In Australia it is Survival Day – also known as Invasion Day, Sorry Day and Australia Day – on 26 January, and here on the shores of Aotearoa it is Waitangi Day (6 February). Both days commemorate historic events, Australia on the day the land was invaded by those who refused to acknowledge it was already occupied; and for us here, the day the Treaty was signed at Waitangi in 1840.
In between these significant markers of history sits HART. It is a story that is perfectly timed to come to us. As Indigenous Australians and their allies called for sovereignty this year, news of the rallies swept across the media – people took to the streets in the thousands and shared their stories, their memories, their ongoing experiences of the institutionalised racism and discrimination that continues today in 2016.
Into this space come the personal testimonies of four Noongar men from Western Australia and their stories as survivors of the Stolen Generations. This was the legacy of a systematic and deliberate system of forced removal of children from their families; a series of policies that began in 1869 and continued right until the 1970s.
According to the Bringing Them Home Report, 10-33% of all Aboriginal children were removed, one in ten suffered physical and sexual abuse (not including the numbers who suffered psychological and emotional trauma) and authorities failed to protect these children. Under international law (from 1946) these policies amount to genocide but that recognition is neither visible in public discourse nor in mainstream conversations. In fact, post the seventies, while the policies slowly began to dissolve (although the residue continues today), there continues to be a widespread indifference and an invisibility in public forums that cloaks a shameful chapter in Australia’s past.
This history is important because even though our Indigenous Australians are our brothers and sisters ‘across the ditch’, there are many in New Zealand who do not know this story or how deeply it seeps into the soil of the soul. It is into this space that Ian Michael shares these testimonies. Quietly and with profound dignity, these stories are told in the words of their narrators and the result is both powerful and poignant.
It is verbatim theatre, following a history of other classics such as Jane Harrison’s Stolen and Ilbijerri and Belvoir’s production of Coranderrk. Stylistically simple, HART uses a set of projected images, voice-overs (including excerpts from Kevin Rudd’s 2008 apology) a single chair and Michael as the solo performer who re-tells these stories.
The performance operates not only in the sense of simply a ‘show’ but in performing versions of oneself. Michael explains his own story is part of the quartet of testimonies and that occasionally it may seem confusing as the stories segue. It doesn’t, as we all know, inevitably matter – this is not just about the stories on stage but the healing for the community.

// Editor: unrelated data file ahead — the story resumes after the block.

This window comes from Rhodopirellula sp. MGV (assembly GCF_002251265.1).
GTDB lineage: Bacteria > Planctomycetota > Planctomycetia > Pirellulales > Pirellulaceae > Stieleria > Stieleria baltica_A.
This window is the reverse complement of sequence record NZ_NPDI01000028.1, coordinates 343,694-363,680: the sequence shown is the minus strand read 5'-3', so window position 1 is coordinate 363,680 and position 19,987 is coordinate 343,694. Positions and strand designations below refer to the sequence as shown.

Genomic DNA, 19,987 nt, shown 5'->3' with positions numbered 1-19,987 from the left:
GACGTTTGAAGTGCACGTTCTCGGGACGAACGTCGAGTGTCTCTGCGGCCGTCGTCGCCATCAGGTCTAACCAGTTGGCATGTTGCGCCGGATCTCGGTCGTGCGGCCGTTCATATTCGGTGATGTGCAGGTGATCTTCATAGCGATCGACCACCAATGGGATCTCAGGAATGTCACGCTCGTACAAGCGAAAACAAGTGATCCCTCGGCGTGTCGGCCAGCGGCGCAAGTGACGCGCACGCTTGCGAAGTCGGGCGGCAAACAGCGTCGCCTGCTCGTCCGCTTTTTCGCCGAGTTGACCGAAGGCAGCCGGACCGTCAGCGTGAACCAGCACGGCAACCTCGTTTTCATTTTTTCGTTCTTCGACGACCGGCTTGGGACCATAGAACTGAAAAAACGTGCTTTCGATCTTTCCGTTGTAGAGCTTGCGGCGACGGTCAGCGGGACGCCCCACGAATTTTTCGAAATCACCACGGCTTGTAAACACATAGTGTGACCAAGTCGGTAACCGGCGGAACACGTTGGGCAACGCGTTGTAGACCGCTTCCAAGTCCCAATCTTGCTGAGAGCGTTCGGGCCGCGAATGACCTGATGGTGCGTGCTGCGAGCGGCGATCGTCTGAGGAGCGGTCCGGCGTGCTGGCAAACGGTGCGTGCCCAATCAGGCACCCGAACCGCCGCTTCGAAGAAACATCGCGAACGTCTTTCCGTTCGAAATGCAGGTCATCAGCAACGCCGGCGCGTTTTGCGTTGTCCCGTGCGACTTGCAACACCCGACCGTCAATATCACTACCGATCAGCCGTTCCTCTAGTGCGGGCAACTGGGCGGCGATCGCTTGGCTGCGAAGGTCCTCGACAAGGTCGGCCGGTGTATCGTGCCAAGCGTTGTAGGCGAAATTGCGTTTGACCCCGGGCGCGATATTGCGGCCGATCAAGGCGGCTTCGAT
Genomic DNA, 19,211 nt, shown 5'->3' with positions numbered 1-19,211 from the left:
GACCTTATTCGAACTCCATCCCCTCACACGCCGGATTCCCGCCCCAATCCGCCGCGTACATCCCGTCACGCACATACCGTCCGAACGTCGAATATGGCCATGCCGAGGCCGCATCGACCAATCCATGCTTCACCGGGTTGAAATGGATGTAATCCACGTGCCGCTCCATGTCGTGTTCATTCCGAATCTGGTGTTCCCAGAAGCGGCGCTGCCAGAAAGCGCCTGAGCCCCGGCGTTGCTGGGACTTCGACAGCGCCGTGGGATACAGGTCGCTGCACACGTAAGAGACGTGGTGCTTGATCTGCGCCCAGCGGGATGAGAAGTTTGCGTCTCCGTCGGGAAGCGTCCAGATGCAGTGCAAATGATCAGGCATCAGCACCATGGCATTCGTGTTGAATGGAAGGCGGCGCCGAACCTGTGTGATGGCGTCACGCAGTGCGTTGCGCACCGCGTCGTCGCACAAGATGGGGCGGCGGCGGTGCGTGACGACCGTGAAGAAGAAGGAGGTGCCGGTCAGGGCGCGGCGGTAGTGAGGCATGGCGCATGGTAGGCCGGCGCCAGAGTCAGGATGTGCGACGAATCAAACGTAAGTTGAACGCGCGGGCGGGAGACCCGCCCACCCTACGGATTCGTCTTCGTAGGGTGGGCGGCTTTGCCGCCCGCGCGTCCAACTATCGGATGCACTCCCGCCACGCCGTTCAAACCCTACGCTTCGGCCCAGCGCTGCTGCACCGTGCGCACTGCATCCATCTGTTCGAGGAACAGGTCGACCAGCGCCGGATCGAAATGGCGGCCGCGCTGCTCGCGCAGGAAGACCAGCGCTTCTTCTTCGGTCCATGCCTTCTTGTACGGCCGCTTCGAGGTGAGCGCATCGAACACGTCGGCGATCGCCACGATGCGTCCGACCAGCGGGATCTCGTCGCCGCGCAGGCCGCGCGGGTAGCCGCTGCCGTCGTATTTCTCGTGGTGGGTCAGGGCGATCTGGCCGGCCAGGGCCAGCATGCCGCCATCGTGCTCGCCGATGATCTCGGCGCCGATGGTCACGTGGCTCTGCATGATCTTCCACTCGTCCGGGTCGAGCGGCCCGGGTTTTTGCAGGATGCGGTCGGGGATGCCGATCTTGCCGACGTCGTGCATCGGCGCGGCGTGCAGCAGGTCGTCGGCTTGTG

Watching Michael perform I slip away from my seat in the Basement’s studio and am among my friends and those I consider family in Australia; I hear the audience collectively talk-back as Michael speaks, supporting and cheering; I feel the tears slide down the cheeks of women sitting next to me, and hands that slip into mine. I remember the community as the audience are also witnesses; like the performer they too are playing an active part in the ongoing and much larger narrative of centering Indigenous voices and history.
Perhaps this touring version has been truncated, stripped back, and aims to be both educational and personal – all these are valid and necessary goals but there deserves to be more. There is latent potency in Michael’s performance, beneath the congenial narration, that promises to give far more depth but in this 60-minute show it often feels we only skim the surface of what has so much more potential.
Both Michael and co-writer Seanna van Helten have created a fluid narrative around the stories of these four men, touching and vivid – yet as a narrative there are layers left unexplored. The direction by Penny Harpham is predictable and within the intimacy of the tiny space some beautifully personal moments are achieved. However, it feels more akin to a storytelling session than a crafted work of theatre with shape and arcs that go beyond the expected structure of the confessional narrative.
Costume, light and sound design (Chloe Greaves, Shannah McDonald and Raya Slavin respectively) all work easily together; the collective curation is simple and functions well for the space and purpose. Michael Carmody’s projection works extremely well as a frame for these vignettes and Gabi Briggs’ photography are visual narratives in themselves.
HART is a powerful work and Michael is an incredibly talented performer.
If you know little about the stories of our Indigenous cousins who were survivors of the Stolen Generations then this is definitely a play that you need to see. If you do know and are familiar with this history then equally get along to tautoko a very talented performer and support Indigenous Australian theatre – because these stories deserve to be told but more importantly they need to be heard.